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Print version ISSN 0066-782X
On-line version ISSN 1678-4170
Arq. Bras. Cardiol. vol.88 no.4 São Paulo Apr. 2007
Viviane Cordeiro Veiga; Ana Cristina Carlo Magno Molinari; Cíntia Mara Farias; Amilton Silva Junior; Elias César Hauy Marum; Salomón Ordinola Rojas; Marcelo Luiz Patrício; Henry Abensur
Real e Benemérita Associação Portuguesa de Beneficência São Paulo, SP, Brazil
Eustachian valve endocarditis is a rare condition that affects mostly injectable drug users and patients using pacemakers or central venous catheter. We describe the case of a patient who underwent myocardial revascularization with extracorporeal circulation and who presented Eustachian valve endocarditis in the postoperative period, diagnosed by echocardiogram. The blood culture identified Klebsiella pneumoniae. He received appropriate antibiotic therapy and presented resolution of the condition within four weeks.
Key words: Endocarditis; Eustachian valve, heart valves.
Eustachian valve endocarditis is a rare condition that affects mostly injectable drug users and patients using pacemakers or central venous catheter1,2.
In fetal circulation, the Eustachian valve deviates blood from the inferior vena cava to the left atrium through the oval foramen.
The objective of this study is to report a case of Eustachian valve endocarditis in the postoperative period of cardiac surgery.
A 45-year-old male patient, with diagnosis of coronary insufficiency, who underwent myocardial revascularization with anastomosis from the right internal thoracic artery to the right coronary artery, as well as from the left radial artery to the left marginal branch, with extracorporeal circulation and no intercurrent events. The invasive procedures during surgery were mean arterial pressure and placement of a central venous catheter. The patient was discharged from the intensive care unit on the first postoperative day in good clinical conditions, on prophylactic antibiotic therapy with cefuroxime 750 mg, three times a day.
On the third postoperative day, he presented abdominal bloating and on the next day, shivering and fever. Blood was withdrawn for culture, the central venous catheter was removed and the patient initiated on empirical antibiotic therapy with ciprofloxacin 400mg/day.
The results of blood culture and microbiological examination of the central venous line tip was Klebsiella pneumoniae resistant to ciprofloxacin and sensitive to imipenem, which was prescribed at 2g/day, with clinical and laboratory improvement.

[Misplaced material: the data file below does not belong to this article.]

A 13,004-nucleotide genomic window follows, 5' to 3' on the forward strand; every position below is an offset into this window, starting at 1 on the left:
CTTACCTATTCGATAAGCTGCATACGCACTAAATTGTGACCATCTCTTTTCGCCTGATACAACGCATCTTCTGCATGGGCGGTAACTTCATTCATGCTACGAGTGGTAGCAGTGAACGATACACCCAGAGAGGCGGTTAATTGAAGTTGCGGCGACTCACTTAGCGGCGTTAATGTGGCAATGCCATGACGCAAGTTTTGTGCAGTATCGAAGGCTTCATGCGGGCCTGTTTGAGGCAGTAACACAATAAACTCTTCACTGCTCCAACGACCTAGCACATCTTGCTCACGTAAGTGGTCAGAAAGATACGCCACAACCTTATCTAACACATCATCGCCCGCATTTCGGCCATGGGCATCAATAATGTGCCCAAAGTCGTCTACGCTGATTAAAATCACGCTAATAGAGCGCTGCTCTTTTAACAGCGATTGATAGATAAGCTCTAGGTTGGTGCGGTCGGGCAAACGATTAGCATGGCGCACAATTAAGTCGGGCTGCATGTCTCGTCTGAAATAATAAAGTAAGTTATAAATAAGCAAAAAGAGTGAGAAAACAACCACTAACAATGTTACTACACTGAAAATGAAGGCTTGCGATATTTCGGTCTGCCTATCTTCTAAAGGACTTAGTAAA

A transthoracic Doppler echocardiogram was performed to investigate endocarditis and the following were observed: preserved right and left ventricular function, discreet mitral and tricuspid valve reflux and presence of a mobile mass on the right atrium.
Therefore, a transesophageal echocardiogram was required and showed a mobile and hyperechogenic mass on the right atrium, with random movement and measuring approximately 30 mm, attached to the Eustachian valve, suggesting an endocardial vegetation (Figure 1).
The infectious condition improved and the patient had no fever as of the 5th day on antibiotic, with simultaneous improvement in complete blood count.
On day 26 of specific therapy, a control transesophageal echocardiogram was performed and the Eustachian valve was observed with no vegetation signs. No other alterations were found in the echocardiogram. The patient was afebrile and the laboratory test results were not compatible with an infectious condition.
He was discharged after four-week antibiotic therapy, with no clinical or laboratory signs of infection (Figure 2).
Eustachian valve endocarditis is a rare condition and there are few cases described in the literature1,3, which are usually associated with tricuspid valve endocarditis4.
The most common predisposing factor for this disease is use of injectable drugs; it is also related to placement of central venous catheter and use of pacemakers5,6. In the case reported, Eustachian valve endocarditis resulted from a central venous catheter placed during a myocardial revascularization surgery.
The agent more often isolated in this condition is Staphylococus aureus 5,7,8, and there are no reports of Klebsiella pneumoniae, as observed in this patient.
The diagnosis of Eustachian valve endocarditis is commonly made by means of transesophageal echocardiogram, which enables better visualization of the region as compared with transthoracic echocardiogram. Nevertheless, the latter remains the first choice exam; the transesophageal echocardiogram should be carried out if any vegetation is suspected on a transthoracic echocardiogram, or in case of a clinical picture suggesting endocarditis5,9,10.
The initial treatment for this condition is clinical, with appropriate antibiotic therapy, and surgery is indicated in non-responsive cases. Our patient presented remission of the infectious process after four-week treatment with specific antibiotics and required no surgical intervention.
Isolated Eustachian valve endocarditis is a condition that should be investigated in case of clinical suspicion in patients using central venous catheters.
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Viviane Cordeiro Veiga
Alameda Hungria, 89
06474-140 Barueri, SP
Manuscript received May 19, 2006; revised manuscript received August 16, 2006; Accepted September 14, 2006.